Analysis: Giving ground on Arab east Jerusalem?

Some surprises in seemingly a banal TV interview by the prime minister.

By DAVID HOROVITZ
April 23, 2010 03:27
2 minute read.
Prime Minister Binyamin Netanyahu (AP).

Netanyahu pointing tough good 311. (photo credit: AP)

 
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On the face of it, Prime Minister Binyamin Netanyahu’s interview with Channel 2 last night represented a fairly banal outing.

Israel wanted to avoid wars, he declared, and it sought peace. Not many headlines there.

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He may not have signaled the firmest of convictions in President Obama’s capacity to prevent Iran from attaining a nuclear weapons capability, but he didn’t give voice to any specific skepticism he may be feeling either.

He wouldn’t be drawn, despite his interviewers’ best efforts, into admitting any sense of personal humiliation at the hands of the US president, merely acknowledging the inevitable “differences of opinion” that arise between friends and that, he said, would be ultimately resolved given the fundamental solidity of the US-Israel relationship.

And he rejected the interviewers’ assertion, echoing remarks earlier this week by former US ambassador to Israel Martin Indyk, that he would need to make a choice between settlements and strong ties with the United States – or as Channel 2 put it, a choice between Obama and Foreign Minister (and Nokdim settlement resident) Avigdor Lieberman. Notwithstanding many months of very public arguments over the settlement issue, the prime minister insisted that no such either/or dilemma existed.

Indeed, he claimed, there was now “full understanding” between Israel and the US of the need to put aside any talk of pre-conditions and get down to the serious business of Israeli-Palestinian peace talks.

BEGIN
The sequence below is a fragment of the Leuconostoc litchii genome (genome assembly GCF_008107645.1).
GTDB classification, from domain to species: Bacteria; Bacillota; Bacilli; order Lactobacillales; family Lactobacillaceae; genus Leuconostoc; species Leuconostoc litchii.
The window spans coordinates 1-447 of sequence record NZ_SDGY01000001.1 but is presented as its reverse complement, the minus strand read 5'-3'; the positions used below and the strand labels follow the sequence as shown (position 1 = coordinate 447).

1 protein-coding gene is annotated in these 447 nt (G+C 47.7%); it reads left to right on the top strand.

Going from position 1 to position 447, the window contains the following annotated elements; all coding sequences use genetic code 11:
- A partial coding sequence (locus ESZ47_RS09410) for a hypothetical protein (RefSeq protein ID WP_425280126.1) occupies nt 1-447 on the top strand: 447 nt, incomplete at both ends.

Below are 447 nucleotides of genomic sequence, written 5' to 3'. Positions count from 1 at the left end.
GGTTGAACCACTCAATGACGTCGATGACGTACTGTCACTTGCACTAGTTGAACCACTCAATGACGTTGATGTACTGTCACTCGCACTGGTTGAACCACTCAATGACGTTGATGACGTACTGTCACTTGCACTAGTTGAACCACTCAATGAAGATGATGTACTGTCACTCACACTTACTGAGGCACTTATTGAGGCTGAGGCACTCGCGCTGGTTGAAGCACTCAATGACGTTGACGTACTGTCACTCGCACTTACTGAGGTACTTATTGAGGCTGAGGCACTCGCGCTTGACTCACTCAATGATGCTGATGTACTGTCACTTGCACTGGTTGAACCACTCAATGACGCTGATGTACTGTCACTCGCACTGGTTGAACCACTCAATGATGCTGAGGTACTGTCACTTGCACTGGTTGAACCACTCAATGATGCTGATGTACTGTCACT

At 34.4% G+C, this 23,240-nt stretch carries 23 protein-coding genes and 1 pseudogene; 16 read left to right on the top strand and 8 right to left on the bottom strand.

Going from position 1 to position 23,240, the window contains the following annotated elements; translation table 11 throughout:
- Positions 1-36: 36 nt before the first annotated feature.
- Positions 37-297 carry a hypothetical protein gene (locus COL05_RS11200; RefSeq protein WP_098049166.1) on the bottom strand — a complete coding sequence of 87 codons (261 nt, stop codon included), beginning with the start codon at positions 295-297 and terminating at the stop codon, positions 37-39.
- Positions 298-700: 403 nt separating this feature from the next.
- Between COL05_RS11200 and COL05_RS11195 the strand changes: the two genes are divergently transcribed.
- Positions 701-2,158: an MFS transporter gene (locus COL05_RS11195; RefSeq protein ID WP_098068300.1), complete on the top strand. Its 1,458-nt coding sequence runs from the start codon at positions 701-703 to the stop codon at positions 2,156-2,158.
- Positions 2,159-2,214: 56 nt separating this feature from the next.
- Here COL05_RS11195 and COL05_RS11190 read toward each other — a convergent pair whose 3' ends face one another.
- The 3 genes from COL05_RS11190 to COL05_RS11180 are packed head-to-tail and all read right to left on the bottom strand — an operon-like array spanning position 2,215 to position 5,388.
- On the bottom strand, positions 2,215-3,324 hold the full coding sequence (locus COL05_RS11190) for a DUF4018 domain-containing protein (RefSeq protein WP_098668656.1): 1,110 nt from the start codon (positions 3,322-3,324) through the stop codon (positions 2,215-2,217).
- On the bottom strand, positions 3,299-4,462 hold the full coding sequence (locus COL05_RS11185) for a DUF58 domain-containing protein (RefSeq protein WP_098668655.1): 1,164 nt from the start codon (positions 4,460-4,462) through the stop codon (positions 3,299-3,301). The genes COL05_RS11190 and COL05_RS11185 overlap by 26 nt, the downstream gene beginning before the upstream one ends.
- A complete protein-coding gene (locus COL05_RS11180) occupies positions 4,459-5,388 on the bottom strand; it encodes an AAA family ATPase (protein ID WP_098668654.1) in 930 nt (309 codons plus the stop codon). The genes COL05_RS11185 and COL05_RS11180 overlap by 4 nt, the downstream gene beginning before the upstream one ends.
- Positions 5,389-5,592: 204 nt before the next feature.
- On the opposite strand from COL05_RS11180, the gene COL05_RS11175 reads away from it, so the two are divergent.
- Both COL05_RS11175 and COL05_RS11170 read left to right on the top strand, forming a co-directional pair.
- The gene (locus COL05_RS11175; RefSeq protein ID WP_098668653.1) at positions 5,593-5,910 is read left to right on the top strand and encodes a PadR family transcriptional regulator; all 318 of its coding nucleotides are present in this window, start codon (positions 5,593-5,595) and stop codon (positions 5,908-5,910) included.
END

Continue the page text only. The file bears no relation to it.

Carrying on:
But there was one passage of the interview, nonetheless, that merits attention. In the course of his comments on Jerusalem, and his restating of his “red lines” against halting building, Netanyahu drew a distinction between the city’s post-1967 Jewish neighborhoods and its Arab neighborhoods, and he specified that the permanent fate of the Arab neighborhoods was indeed a subject for final-status discussion with the Palestinians – a position frequently espoused by Kadima and Labor, but not normally by the Likud.



“Why do I have to give in on Jerusalem?” he asked indignantly, referring to Jewish neighborhoods built over the Green Line such as French Hill. “Why? Where’s the logic in that?” But where Arab neighborhoods like Abu Dis and Shuafat, which lie within Israel’s self-declared sovereign city limits, were concerned, he said, “That’s a different question.” The question of the status of the Arab neighborhoods, he allowed, was “legitimate.”


“No one,” he elaborated, “wants to add a greater Arab populace to Jerusalem.” Still, he went on, there were some who worried that “if you get out of there,” Iran would fill the vacuum in one guise or another, as it had done in Lebanon and Gaza. “If we get out of [the Arab neighborhoods of east] Jerusalem, Iran might come in. That’s [a] legitimate [concern],” said Netanyahu.

The fate of such Arab neighborhoods, he said, was not the issue of concern right now. It was, rather, “a question that will arise in the final-status arrangements.”

Really? The hawks in his own party, and other parties to his right, won’t have been too pleased to hear that.   

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